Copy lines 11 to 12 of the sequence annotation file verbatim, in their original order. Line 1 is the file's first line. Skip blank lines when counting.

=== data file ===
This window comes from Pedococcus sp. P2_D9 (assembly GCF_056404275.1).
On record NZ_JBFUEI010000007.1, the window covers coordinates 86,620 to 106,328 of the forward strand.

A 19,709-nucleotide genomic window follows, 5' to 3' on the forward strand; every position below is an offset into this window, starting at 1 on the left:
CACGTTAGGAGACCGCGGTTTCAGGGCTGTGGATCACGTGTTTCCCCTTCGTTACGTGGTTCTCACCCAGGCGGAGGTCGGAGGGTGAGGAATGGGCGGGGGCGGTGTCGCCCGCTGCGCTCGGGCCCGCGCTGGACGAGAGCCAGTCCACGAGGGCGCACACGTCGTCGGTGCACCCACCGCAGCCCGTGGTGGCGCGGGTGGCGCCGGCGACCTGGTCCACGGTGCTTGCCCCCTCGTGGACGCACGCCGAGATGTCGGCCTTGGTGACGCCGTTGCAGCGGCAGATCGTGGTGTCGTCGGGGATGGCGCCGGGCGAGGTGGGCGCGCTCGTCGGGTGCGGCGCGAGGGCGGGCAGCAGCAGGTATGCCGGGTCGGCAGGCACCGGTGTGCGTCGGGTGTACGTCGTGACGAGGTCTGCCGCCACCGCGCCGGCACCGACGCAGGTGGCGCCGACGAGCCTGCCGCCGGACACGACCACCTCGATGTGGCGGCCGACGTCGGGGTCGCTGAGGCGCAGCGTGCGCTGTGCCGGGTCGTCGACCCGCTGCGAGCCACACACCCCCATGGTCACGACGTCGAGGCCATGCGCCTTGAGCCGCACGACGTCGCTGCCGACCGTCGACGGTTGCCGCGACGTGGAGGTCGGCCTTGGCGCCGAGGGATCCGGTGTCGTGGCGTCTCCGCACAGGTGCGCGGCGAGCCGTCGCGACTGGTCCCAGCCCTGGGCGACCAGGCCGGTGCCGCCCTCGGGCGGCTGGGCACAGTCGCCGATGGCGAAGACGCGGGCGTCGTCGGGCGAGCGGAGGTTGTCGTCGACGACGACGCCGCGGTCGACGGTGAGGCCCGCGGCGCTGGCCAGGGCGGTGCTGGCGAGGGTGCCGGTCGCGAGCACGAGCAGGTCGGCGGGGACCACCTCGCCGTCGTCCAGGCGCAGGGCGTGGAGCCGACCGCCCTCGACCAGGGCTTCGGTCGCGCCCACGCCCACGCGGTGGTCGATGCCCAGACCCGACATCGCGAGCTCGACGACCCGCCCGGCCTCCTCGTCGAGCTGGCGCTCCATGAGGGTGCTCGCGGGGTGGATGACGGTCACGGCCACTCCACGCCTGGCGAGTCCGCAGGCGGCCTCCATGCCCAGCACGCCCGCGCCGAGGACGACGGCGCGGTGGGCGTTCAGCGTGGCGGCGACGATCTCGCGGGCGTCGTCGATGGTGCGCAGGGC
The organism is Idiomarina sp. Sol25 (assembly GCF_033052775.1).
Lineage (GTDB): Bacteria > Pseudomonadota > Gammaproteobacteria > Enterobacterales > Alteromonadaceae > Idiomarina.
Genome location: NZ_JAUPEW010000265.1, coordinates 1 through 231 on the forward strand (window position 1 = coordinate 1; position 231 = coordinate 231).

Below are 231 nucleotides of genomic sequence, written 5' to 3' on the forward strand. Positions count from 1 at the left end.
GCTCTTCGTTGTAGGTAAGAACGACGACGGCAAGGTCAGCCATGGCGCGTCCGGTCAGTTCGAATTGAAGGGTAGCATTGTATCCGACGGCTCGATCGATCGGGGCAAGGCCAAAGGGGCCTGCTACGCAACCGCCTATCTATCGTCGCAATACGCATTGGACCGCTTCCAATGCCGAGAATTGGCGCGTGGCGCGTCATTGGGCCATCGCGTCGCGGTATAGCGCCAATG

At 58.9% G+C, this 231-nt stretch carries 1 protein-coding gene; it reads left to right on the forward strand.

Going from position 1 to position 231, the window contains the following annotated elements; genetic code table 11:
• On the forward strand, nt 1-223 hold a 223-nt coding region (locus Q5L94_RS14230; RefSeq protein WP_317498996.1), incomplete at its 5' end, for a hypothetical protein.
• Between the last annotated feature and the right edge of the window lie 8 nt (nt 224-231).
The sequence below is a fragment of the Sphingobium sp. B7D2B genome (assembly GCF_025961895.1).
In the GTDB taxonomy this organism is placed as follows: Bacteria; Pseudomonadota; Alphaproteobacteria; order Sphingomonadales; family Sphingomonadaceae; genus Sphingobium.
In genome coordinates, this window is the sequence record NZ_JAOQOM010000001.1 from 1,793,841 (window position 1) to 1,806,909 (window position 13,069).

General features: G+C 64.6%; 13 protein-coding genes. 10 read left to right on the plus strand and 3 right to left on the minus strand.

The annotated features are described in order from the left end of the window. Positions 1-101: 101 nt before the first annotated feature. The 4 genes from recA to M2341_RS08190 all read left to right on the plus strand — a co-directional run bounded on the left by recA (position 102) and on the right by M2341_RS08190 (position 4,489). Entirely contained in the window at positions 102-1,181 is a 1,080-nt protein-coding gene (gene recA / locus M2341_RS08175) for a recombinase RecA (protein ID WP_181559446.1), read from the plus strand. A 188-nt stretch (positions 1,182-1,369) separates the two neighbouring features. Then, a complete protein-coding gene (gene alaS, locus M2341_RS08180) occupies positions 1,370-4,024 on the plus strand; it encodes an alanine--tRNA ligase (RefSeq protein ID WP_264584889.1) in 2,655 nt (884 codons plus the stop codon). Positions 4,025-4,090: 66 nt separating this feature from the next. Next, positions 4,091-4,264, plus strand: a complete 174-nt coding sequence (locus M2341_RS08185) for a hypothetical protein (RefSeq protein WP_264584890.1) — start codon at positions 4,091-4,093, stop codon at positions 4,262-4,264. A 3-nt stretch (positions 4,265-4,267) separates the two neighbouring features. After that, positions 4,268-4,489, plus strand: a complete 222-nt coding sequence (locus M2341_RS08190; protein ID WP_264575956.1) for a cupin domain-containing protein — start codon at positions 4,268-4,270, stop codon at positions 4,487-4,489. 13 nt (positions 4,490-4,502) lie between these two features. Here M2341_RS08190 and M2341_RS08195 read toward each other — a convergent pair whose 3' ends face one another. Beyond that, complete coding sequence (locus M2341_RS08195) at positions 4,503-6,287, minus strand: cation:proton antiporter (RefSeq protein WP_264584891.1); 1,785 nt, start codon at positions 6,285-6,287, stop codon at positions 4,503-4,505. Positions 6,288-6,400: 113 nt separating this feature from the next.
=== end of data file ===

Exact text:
Going from position 1 to position 231, the window contains the following annotated elements; genetic code table 11:
• On the forward strand, nt 1-223 hold a 223-nt coding region (locus Q5L94_RS14230; RefSeq protein WP_317498996.1), incomplete at its 5' end, for a hypothetical protein.